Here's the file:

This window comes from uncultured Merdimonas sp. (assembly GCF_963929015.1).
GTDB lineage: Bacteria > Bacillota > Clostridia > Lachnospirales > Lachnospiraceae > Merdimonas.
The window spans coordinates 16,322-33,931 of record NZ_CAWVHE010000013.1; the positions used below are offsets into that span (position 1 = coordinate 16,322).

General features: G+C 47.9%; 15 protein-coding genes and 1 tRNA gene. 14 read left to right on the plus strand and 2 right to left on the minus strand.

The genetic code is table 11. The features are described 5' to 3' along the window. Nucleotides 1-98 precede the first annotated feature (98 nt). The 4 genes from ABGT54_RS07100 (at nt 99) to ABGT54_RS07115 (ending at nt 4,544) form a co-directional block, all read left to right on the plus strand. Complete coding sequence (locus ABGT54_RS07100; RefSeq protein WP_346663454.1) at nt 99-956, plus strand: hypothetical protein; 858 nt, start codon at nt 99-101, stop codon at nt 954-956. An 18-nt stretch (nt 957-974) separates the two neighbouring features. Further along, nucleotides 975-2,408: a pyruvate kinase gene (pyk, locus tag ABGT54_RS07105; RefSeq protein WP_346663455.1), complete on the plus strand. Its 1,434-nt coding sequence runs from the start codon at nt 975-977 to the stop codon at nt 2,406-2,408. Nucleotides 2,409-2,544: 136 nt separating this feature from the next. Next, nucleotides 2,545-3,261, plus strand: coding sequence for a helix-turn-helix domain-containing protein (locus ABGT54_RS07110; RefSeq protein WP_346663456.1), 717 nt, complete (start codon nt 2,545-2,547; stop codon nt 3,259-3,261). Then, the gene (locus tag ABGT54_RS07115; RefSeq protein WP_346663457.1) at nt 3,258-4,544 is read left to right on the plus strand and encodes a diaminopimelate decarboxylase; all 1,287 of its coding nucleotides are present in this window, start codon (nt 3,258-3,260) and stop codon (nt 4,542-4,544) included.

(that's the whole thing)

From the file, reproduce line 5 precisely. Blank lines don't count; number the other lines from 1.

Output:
The genetic code is table 11. The features are described 5' to 3' along the window. Nucleotides 1-98 precede the first annotated feature (98 nt). The 4 genes from ABGT54_RS07100 (at nt 99) to ABGT54_RS07115 (ending at nt 4,544) form a co-directional block, all read left to right on the plus strand. Complete coding sequence (locus ABGT54_RS07100; RefSeq protein WP_346663454.1) at nt 99-956, plus strand: hypothetical protein; 858 nt, start codon at nt 99-101, stop codon at nt 954-956. An 18-nt stretch (nt 957-974) separates the two neighbouring features. Further along, nucleotides 975-2,408: a pyruvate kinase gene (pyk, locus tag ABGT54_RS07105; RefSeq protein WP_346663455.1), complete on the plus strand. Its 1,434-nt coding sequence runs from the start codon at nt 975-977 to the stop codon at nt 2,406-2,408. Nucleotides 2,409-2,544: 136 nt separating this feature from the next. Next, nucleotides 2,545-3,261, plus strand: coding sequence for a helix-turn-helix domain-containing protein (locus ABGT54_RS07110; RefSeq protein WP_346663456.1), 717 nt, complete (start codon nt 2,545-2,547; stop codon nt 3,259-3,261). Then, the gene (locus tag ABGT54_RS07115; RefSeq protein WP_346663457.1) at nt 3,258-4,544 is read left to right on the plus strand and encodes a diaminopimelate decarboxylase; all 1,287 of its coding nucleotides are present in this window, start codon (nt 3,258-3,260) and stop codon (nt 4,542-4,544) included.